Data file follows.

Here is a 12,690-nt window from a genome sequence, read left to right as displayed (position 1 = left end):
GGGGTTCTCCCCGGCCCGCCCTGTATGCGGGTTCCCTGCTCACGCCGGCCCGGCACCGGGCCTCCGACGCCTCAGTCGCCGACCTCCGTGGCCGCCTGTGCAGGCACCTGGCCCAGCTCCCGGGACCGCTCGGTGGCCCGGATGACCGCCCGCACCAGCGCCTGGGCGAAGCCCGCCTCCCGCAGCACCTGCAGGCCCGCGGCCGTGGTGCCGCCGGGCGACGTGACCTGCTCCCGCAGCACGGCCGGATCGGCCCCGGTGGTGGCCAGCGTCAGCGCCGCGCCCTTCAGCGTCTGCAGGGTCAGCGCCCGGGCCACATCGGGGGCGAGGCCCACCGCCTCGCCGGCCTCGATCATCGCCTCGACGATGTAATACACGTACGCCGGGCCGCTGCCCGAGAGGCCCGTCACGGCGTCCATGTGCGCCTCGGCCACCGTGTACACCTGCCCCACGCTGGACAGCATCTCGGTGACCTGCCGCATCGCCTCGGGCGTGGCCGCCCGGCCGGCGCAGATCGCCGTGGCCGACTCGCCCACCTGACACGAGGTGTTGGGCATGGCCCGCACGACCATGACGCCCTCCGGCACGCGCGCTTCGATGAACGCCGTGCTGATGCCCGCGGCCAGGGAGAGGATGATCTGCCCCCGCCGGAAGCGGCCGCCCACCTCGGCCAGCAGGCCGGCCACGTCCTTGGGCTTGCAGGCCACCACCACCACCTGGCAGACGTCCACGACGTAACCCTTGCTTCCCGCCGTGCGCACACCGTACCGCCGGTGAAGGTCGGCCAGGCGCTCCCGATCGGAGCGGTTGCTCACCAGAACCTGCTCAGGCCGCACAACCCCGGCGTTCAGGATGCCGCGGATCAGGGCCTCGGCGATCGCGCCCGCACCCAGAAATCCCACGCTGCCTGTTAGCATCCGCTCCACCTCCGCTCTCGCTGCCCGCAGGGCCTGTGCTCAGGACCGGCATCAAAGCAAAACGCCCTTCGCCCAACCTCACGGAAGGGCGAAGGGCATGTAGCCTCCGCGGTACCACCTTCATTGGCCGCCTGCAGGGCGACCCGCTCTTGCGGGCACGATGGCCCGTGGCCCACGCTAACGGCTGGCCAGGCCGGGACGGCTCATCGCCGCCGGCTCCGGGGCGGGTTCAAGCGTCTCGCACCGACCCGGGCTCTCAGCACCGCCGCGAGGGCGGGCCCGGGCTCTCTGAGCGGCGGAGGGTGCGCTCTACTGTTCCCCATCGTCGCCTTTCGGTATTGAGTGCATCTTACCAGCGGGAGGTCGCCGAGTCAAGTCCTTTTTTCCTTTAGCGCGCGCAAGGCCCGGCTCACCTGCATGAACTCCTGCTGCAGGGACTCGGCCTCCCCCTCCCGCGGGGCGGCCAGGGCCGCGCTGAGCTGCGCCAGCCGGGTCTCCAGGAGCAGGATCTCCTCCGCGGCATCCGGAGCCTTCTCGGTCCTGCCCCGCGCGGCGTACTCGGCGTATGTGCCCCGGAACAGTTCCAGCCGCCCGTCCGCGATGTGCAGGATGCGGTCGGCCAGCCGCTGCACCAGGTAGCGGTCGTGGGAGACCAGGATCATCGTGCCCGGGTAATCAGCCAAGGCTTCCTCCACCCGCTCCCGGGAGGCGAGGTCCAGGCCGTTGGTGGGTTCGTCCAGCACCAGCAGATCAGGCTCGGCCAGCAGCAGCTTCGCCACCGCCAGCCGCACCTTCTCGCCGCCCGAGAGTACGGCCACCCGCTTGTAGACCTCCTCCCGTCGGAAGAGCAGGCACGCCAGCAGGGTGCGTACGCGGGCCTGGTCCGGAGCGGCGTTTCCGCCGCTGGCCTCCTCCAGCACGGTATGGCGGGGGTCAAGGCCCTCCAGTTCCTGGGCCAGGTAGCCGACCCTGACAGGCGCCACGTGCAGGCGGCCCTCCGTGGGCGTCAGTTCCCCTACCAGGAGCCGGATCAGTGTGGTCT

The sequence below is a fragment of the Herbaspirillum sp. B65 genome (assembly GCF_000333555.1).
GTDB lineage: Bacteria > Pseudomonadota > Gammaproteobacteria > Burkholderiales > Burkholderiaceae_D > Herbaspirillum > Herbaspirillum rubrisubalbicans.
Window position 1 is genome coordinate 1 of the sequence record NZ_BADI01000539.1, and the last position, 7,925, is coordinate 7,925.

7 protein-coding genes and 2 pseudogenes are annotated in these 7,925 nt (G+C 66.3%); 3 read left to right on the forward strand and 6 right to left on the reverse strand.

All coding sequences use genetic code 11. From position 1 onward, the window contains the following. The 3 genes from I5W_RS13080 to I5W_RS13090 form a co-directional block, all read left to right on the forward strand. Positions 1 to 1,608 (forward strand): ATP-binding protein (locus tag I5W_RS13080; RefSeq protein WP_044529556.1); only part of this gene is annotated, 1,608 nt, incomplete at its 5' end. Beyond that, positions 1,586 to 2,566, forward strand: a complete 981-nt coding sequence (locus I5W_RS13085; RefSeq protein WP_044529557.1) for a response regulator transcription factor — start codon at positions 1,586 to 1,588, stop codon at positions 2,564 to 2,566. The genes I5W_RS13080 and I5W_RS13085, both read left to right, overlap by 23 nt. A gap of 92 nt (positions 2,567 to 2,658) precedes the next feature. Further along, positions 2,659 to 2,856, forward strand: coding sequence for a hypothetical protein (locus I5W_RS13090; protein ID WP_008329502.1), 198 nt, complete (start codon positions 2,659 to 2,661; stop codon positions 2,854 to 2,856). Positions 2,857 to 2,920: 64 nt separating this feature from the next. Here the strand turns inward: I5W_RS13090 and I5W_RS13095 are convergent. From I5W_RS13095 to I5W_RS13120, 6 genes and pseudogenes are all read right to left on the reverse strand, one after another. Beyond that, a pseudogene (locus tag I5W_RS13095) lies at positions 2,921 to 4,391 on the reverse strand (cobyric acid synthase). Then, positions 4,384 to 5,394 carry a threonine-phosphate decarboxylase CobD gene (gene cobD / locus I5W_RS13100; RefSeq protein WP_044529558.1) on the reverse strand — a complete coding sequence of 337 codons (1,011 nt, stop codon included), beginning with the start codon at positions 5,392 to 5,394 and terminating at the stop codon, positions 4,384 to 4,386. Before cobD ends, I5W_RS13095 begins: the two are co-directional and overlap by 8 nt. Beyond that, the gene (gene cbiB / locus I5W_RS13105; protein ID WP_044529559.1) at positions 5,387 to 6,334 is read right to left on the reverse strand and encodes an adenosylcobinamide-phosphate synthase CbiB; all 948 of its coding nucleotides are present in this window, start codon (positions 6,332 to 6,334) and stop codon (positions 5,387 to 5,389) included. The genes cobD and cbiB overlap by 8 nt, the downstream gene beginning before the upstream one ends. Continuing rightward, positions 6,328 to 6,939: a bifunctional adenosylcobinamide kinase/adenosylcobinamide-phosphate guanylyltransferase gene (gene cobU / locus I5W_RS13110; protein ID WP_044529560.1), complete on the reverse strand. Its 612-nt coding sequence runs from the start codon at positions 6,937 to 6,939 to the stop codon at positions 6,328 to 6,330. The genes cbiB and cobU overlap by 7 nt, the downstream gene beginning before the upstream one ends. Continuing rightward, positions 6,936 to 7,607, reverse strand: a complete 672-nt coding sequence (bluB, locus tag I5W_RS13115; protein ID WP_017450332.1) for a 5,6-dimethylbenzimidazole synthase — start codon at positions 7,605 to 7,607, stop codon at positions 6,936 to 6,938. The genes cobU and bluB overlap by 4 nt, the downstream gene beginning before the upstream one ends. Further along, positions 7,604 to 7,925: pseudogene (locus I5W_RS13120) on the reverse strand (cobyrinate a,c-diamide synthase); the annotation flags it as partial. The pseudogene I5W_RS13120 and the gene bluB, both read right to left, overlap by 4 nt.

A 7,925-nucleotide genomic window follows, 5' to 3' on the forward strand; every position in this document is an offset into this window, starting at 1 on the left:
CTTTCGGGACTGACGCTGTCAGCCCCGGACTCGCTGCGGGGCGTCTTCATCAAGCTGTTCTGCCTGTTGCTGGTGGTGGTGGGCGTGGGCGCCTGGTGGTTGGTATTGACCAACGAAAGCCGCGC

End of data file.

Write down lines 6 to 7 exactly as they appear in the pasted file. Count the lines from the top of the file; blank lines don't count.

7 protein-coding genes and 2 pseudogenes are annotated in these 7,925 nt (G+C 66.3%); 3 read left to right on the forward strand and 6 right to left on the reverse strand.

All coding sequences use genetic code 11. From position 1 onward, the window contains the following. The 3 genes from I5W_RS13080 to I5W_RS13090 form a co-directional block, all read left to right on the forward strand. Positions 1 to 1,608 (forward strand): ATP-binding protein (locus tag I5W_RS13080; RefSeq protein WP_044529556.1); only part of this gene is annotated, 1,608 nt, incomplete at its 5' end. Beyond that, positions 1,586 to 2,566, forward strand: a complete 981-nt coding sequence (locus I5W_RS13085; RefSeq protein WP_044529557.1) for a response regulator transcription factor — start codon at positions 1,586 to 1,588, stop codon at positions 2,564 to 2,566. The genes I5W_RS13080 and I5W_RS13085, both read left to right, overlap by 23 nt. A gap of 92 nt (positions 2,567 to 2,658) precedes the next feature. Further along, positions 2,659 to 2,856, forward strand: coding sequence for a hypothetical protein (locus I5W_RS13090; protein ID WP_008329502.1), 198 nt, complete (start codon positions 2,659 to 2,661; stop codon positions 2,854 to 2,856). Positions 2,857 to 2,920: 64 nt separating this feature from the next. Here the strand turns inward: I5W_RS13090 and I5W_RS13095 are convergent. From I5W_RS13095 to I5W_RS13120, 6 genes and pseudogenes are all read right to left on the reverse strand, one after another. Beyond that, a pseudogene (locus tag I5W_RS13095) lies at positions 2,921 to 4,391 on the reverse strand (cobyric acid synthase). Then, positions 4,384 to 5,394 carry a threonine-phosphate decarboxylase CobD gene (gene cobD / locus I5W_RS13100; RefSeq protein WP_044529558.1) on the reverse strand — a complete coding sequence of 337 codons (1,011 nt, stop codon included), beginning with the start codon at positions 5,392 to 5,394 and terminating at the stop codon, positions 4,384 to 4,386. Before cobD ends, I5W_RS13095 begins: the two are co-directional and overlap by 8 nt. Beyond that, the gene (gene cbiB / locus I5W_RS13105; protein ID WP_044529559.1) at positions 5,387 to 6,334 is read right to left on the reverse strand and encodes an adenosylcobinamide-phosphate synthase CbiB; all 948 of its coding nucleotides are present in this window, start codon (positions 6,332 to 6,334) and stop codon (positions 5,387 to 5,389) included. The genes cobD and cbiB overlap by 8 nt, the downstream gene beginning before the upstream one ends. Continuing rightward, positions 6,328 to 6,939: a bifunctional adenosylcobinamide kinase/adenosylcobinamide-phosphate guanylyltransferase gene (gene cobU / locus I5W_RS13110; protein ID WP_044529560.1), complete on the reverse strand. Its 612-nt coding sequence runs from the start codon at positions 6,937 to 6,939 to the stop codon at positions 6,328 to 6,330. The genes cbiB and cobU overlap by 7 nt, the downstream gene beginning before the upstream one ends. Continuing rightward, positions 6,936 to 7,607, reverse strand: a complete 672-nt coding sequence (bluB, locus tag I5W_RS13115; protein ID WP_017450332.1) for a 5,6-dimethylbenzimidazole synthase — start codon at positions 7,605 to 7,607, stop codon at positions 6,936 to 6,938. The genes cobU and bluB overlap by 4 nt, the downstream gene beginning before the upstream one ends. Further along, positions 7,604 to 7,925: pseudogene (locus I5W_RS13120) on the reverse strand (cobyrinate a,c-diamide synthase); the annotation flags it as partial. The pseudogene I5W_RS13120 and the gene bluB, both read right to left, overlap by 4 nt.